1. for "degree" above, read "job." I really hope I'll be able to proofread my class materials better in a few days than I'm proofreading CM posts, because I'm not doing very well here.

  4. The problems at one university are not going to be the problems at another, necessarily. I have come to the conclusion that the biggest problem with students in colleges like mine are problems I cannot solve, but can only learn to cope with.

    1) Where I teach, the required ACT to enter is very low. This is because of a number of things, both particular and general (and legal), but that's not going to change.

    2) The public K-12 schools in this country are crap compared to those in, for example, Finland. This is because in the US the majority of public education majors are mediocre, and ed departments everywhere seem dedicated to rewarding that mediocrity. Add to this NCLB, the disaster of mainstreaming, and you have a recipe for ill-prepared students who don't know what it's like to think for themselves. The smartest ones have never even had a high school teacher smarter than they are. What results is that my students are either smart but think they're smarter than they are, or dumb and think they're smarter than they are. That or they're so lost they wander around, intrinsically incapable of college work, but persuaded that a college degree is somehow possible for them anyway.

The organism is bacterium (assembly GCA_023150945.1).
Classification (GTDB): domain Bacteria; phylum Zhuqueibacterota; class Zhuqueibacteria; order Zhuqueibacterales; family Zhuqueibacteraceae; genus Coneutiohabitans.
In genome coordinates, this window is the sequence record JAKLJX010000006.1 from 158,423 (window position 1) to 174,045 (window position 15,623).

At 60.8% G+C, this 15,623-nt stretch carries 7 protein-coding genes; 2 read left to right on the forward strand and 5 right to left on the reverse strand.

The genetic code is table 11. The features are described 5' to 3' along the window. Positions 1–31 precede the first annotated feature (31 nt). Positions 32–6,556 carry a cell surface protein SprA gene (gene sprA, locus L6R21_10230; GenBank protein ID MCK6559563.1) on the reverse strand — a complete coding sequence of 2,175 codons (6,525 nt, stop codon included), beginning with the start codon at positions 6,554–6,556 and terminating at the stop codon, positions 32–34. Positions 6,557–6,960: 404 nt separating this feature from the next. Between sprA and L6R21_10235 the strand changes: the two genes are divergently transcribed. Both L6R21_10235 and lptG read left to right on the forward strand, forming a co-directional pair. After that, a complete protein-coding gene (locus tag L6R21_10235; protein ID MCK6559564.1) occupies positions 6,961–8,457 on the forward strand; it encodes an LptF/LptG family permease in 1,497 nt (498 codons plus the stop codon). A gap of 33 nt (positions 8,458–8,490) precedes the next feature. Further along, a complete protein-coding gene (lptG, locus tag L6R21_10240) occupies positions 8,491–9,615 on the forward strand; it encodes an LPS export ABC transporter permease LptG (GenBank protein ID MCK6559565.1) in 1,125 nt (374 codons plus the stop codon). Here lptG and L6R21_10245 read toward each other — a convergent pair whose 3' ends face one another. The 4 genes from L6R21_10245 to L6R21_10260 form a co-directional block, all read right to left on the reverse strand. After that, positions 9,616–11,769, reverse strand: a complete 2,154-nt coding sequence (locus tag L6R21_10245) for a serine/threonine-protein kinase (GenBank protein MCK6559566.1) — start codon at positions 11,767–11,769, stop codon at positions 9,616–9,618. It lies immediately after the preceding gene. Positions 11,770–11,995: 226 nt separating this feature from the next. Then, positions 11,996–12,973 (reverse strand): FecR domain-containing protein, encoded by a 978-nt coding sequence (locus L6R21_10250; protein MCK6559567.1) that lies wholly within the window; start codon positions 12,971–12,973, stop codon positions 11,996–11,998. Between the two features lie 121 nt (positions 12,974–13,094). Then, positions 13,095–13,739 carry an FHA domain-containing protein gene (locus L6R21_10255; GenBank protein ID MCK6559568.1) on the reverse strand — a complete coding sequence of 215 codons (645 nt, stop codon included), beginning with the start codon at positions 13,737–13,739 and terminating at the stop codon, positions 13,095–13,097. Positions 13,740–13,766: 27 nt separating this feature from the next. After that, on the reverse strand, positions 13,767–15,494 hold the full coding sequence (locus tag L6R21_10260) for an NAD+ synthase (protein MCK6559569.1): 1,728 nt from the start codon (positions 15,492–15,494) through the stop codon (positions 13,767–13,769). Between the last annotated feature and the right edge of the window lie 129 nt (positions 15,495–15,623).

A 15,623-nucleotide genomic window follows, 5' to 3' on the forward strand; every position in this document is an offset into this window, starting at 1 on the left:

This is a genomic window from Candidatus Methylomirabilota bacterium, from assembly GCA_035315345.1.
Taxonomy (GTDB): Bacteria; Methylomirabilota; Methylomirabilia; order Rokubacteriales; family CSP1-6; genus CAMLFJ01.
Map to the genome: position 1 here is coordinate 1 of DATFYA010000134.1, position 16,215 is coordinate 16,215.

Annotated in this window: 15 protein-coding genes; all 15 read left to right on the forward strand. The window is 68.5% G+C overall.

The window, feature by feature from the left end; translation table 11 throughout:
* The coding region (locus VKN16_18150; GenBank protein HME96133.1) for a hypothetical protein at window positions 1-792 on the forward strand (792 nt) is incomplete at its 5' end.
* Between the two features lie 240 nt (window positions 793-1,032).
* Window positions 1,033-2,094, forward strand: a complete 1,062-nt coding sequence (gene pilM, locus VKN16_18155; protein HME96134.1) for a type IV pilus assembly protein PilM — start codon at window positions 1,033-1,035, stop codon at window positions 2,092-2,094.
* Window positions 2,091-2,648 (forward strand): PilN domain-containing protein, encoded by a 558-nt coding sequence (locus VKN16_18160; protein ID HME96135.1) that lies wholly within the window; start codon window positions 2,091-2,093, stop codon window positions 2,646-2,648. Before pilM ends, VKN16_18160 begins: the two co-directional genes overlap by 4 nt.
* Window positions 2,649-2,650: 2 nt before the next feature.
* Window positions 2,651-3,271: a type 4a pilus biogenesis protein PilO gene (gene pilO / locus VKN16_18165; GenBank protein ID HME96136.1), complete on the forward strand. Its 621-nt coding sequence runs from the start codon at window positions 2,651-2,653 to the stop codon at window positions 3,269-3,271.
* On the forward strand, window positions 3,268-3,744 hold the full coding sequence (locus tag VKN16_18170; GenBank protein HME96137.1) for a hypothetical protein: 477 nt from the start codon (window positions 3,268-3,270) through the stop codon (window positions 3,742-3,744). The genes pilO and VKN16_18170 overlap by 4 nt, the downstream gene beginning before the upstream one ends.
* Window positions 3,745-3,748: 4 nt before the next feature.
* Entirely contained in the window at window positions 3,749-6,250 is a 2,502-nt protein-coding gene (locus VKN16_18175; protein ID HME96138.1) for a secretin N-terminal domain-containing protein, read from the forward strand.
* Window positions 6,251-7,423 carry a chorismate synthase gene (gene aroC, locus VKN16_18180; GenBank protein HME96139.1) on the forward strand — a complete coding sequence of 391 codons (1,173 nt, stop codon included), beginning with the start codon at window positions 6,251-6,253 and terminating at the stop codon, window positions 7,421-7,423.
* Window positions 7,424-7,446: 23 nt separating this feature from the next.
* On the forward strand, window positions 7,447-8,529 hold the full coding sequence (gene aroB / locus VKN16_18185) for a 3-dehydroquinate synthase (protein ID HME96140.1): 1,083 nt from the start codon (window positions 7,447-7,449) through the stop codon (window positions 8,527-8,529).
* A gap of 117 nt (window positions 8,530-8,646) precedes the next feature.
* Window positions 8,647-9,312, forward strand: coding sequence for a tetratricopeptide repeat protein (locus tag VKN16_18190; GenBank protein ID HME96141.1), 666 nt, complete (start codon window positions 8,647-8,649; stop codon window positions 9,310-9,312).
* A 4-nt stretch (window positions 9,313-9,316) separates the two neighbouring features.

3) The growing perception that education is something you can just "add on" to your busy busy life. Students think they can have a family, a full-time job, and go to school full time as well. Well, you can't. Unless you plan to do your schoolwork on the job, and phone it in at home, you can't.